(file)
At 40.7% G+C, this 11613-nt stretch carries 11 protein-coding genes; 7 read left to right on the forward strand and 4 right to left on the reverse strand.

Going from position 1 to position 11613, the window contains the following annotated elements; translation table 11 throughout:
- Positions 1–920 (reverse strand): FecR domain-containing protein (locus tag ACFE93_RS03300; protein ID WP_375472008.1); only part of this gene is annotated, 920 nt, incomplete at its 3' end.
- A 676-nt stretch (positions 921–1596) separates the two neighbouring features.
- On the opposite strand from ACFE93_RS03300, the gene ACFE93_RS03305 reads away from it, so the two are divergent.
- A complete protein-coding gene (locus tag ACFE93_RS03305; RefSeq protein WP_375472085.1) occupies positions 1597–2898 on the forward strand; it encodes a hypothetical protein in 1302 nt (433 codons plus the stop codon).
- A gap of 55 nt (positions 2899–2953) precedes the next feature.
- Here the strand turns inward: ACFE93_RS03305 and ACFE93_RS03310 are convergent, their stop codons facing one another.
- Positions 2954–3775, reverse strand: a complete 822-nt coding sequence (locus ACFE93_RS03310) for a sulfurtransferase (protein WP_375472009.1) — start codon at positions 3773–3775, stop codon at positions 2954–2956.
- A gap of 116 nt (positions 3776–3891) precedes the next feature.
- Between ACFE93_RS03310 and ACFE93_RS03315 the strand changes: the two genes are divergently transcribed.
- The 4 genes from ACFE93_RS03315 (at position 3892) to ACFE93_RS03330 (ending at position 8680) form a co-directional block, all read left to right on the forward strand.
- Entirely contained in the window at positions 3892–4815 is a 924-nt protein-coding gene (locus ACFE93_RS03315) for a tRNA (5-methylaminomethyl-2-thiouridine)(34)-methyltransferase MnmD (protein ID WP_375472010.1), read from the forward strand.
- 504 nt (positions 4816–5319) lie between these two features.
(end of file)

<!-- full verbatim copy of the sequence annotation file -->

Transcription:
At 40.7% G+C, this 11613-nt stretch carries 11 protein-coding genes; 7 read left to right on the forward strand and 4 right to left on the reverse strand.

Going from position 1 to position 11613, the window contains the following annotated elements; translation table 11 throughout:
- Positions 1–920 (reverse strand): FecR domain-containing protein (locus tag ACFE93_RS03300; protein ID WP_375472008.1); only part of this gene is annotated, 920 nt, incomplete at its 3' end.
- A 676-nt stretch (positions 921–1596) separates the two neighbouring features.
- On the opposite strand from ACFE93_RS03300, the gene ACFE93_RS03305 reads away from it, so the two are divergent.
- A complete protein-coding gene (locus tag ACFE93_RS03305; RefSeq protein WP_375472085.1) occupies positions 1597–2898 on the forward strand; it encodes a hypothetical protein in 1302 nt (433 codons plus the stop codon).
- A gap of 55 nt (positions 2899–2953) precedes the next feature.
- Here the strand turns inward: ACFE93_RS03305 and ACFE93_RS03310 are convergent, their stop codons facing one another.
- Positions 2954–3775, reverse strand: a complete 822-nt coding sequence (locus ACFE93_RS03310) for a sulfurtransferase (protein WP_375472009.1) — start codon at positions 3773–3775, stop codon at positions 2954–2956.
- A gap of 116 nt (positions 3776–3891) precedes the next feature.
- Between ACFE93_RS03310 and ACFE93_RS03315 the strand changes: the two genes are divergently transcribed.
- The 4 genes from ACFE93_RS03315 (at position 3892) to ACFE93_RS03330 (ending at position 8680) form a co-directional block, all read left to right on the forward strand.
- Entirely contained in the window at positions 3892–4815 is a 924-nt protein-coding gene (locus ACFE93_RS03315) for a tRNA (5-methylaminomethyl-2-thiouridine)(34)-methyltransferase MnmD (protein ID WP_375472010.1), read from the forward strand.
- 504 nt (positions 4816–5319) lie between these two features.